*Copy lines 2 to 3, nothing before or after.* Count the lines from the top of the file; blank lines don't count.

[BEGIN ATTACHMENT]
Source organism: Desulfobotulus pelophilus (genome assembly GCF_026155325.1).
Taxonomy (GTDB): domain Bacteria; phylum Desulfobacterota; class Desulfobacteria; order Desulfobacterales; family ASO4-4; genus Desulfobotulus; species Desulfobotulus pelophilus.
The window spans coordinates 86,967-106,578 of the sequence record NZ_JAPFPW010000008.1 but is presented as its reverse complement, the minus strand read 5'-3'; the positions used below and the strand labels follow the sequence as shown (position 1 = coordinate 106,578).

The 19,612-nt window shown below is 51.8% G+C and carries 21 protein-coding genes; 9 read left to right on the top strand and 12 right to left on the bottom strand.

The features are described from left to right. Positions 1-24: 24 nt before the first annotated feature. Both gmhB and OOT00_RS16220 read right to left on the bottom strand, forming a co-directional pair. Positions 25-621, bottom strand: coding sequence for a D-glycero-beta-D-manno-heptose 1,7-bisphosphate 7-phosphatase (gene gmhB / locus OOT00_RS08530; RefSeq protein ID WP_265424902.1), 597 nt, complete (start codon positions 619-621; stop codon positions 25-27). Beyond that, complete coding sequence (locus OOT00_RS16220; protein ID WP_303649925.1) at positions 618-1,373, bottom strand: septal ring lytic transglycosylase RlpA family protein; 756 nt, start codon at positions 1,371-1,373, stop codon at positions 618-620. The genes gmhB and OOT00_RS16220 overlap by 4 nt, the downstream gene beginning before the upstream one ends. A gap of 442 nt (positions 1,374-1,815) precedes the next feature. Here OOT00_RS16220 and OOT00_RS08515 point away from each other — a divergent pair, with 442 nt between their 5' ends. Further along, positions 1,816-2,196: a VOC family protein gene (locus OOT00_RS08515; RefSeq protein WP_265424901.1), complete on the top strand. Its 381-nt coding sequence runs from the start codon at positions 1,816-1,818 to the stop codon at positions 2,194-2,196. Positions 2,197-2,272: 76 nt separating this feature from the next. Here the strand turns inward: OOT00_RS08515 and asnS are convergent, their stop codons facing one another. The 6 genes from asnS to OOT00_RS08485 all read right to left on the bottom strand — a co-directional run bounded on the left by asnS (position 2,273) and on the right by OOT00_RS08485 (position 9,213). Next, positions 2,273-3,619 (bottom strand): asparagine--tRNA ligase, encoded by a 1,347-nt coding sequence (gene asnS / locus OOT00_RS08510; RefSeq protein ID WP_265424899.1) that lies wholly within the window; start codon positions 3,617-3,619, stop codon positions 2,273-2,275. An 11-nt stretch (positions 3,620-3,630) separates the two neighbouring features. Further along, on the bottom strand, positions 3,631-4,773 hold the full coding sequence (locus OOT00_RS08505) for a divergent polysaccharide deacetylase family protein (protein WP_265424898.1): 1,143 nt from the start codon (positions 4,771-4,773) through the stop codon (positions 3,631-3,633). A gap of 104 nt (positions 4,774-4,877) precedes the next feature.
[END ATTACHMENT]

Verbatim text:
Taxonomy (GTDB): domain Bacteria; phylum Desulfobacterota; class Desulfobacteria; order Desulfobacterales; family ASO4-4; genus Desulfobotulus; species Desulfobotulus pelophilus.
The window spans coordinates 86,967-106,578 of the sequence record NZ_JAPFPW010000008.1 but is presented as its reverse complement, the minus strand read 5'-3'; the positions used below and the strand labels follow the sequence as shown (position 1 = coordinate 106,578).